Review: Paul McCartney still stirs crowds after 6 decades of performing
A few weeks shy of his 77th birthday, Paul McCartney has nothing left to prove to anyone. He’s been in the public eye for more than five decades and is obviously accustomed to adulation.
Monday night at a packed-to-the-rafters PNC Arena, he was even cheered for taking off his coat at one point.
“That was the big wardrobe change of the whole evening,” he said.
But it is to McCartney’s credit that he still works hard to earn that adulation. He puts a surpassing amount of effort into songs he’s sung 1,000 times, and none of Monday night’s show felt the least bit rote.
McCartney’s first Raleigh performance since 2002 clocked in at just under three hours, with 38 songs spanning his career before, during and after the Beatles (even including the first tune he ever recorded, “In Spite of All the Danger” by the pre-Beatles group The Quarrymen). And yet some of his best-known songs weren’t even in the set list – “Yesterday,” “Hello, Goodbye” and “Penny Lane” among them.
For most acts, an enduring landmark like “Let It Be” would be the obvious closing number. But McCartney has written at least a dozen other songs just as iconic as that one, so he dropped “Let It Be” in eight songs from the end – it wasn’t even the pre-encore closer.
Along with the most platinum-plated catalog of the rock era, Monday’s show featured an extremely skilled band (especially Abe Laboriel Jr., a monster drummer and occasional quite funny backup dancer) and lots of low-key virtuosity from McCartney himself. In addition to the distinctive Hofner bass he’s been playing since Beatles days, McCartney also played electric as well as acoustic guitar, piano, mandolin and a ukulele that the late George Harrison gave him on a lovely cover of the Harrison-penned Beatles standard “Something.”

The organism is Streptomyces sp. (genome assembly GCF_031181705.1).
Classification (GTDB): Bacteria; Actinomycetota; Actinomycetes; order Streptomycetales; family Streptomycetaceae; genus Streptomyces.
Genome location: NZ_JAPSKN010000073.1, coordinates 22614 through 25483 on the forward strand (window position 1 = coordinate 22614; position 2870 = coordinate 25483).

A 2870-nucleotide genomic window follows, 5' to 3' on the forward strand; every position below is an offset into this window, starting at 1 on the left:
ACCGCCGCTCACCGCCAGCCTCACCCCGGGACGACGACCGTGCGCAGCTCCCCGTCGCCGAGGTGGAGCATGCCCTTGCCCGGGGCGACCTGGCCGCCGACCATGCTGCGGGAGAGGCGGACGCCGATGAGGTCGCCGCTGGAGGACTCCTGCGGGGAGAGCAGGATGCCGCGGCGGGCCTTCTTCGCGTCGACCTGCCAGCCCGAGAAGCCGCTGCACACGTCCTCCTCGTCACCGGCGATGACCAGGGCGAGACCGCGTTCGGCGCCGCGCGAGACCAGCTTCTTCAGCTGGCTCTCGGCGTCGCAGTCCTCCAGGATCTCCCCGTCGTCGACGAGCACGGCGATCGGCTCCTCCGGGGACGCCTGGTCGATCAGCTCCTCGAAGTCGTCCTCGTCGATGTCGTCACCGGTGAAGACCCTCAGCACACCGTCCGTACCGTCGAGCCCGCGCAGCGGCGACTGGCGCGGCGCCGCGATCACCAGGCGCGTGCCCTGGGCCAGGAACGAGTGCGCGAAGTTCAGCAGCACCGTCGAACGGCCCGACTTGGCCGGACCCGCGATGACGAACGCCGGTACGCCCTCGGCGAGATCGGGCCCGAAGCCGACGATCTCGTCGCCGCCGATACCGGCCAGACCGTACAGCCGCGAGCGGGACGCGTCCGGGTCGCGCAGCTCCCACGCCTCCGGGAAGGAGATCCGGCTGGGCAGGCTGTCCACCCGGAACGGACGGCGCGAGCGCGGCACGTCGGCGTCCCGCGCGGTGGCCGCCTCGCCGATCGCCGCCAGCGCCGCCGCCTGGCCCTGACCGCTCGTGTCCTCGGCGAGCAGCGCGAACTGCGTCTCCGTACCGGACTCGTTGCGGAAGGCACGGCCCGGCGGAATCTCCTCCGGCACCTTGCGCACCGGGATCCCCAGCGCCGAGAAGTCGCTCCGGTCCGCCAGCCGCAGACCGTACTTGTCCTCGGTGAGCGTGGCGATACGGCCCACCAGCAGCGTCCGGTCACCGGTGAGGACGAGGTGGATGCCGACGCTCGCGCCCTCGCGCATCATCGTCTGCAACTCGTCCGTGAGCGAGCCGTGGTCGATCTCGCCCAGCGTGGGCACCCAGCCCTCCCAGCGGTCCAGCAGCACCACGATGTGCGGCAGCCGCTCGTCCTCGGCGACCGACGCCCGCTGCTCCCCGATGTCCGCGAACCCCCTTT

Inevitably, McCartney’s voice is not what it once was, and there were times when his singing wavered. But there was poignance in that, too, an acknowledgement of time gone by and just how much McCartney’s music has meant to so many over the years. He wore those rough edges proudly on the solo acoustic portion of the program, performing the Beatles’ “Blackbird” and his 1982 John Lennon tribute “Here Today” from a raised platform above the stage.
Of course, having the Beatles’ soundtrack-of-a-generation nostalgia to draw on helped a good bit. There were stretches when so much of the audience sang along that McCartney himself was difficult to hear.
As for the newer songs from McCartney’s latest album “Egypt Station,” well, they didn’t get nearly the crowd response of the oldies. But the self-aware McCartney was a good sport about it.
“We can tell what songs you like,” he said at one point. “When we do a Beatles song, the phones come out and it’s like a galaxy of stars. Then we do a new one and it’s like a black hole. But we don’t care!”
That was the lead-in to a new song called “Fuh You,” which quite honestly wasn’t much. Far more entertaining was the running between-song dialogue McCartney carried on with various signs that people in the crowd held up.
“’Sign my butt,’” he read at one point, peering out into the audience. And after first shaking his head no, he quipped, “Go on, then, let’s have a look at it.”
While post-Beatles Wings songs dominated the early part of the set, the closing stretch was pretty much one Beatles classic after another, hit after hit after hit – “Hey Jude,” “Sgt. Pepper’s Lonely Hearts Club Band,” “Helter Skelter.” And what did he close the show with? The album-ending “Abbey Road” suite concluding with “The End,” of course, and it could not have been more perfect.
“We’ll see you next time,” McCartney said, taking a bow and waving to the crowd.
We’ll hold you to that.
David Menconi is a music critic, arts reporter and WRAL Out and About contributor.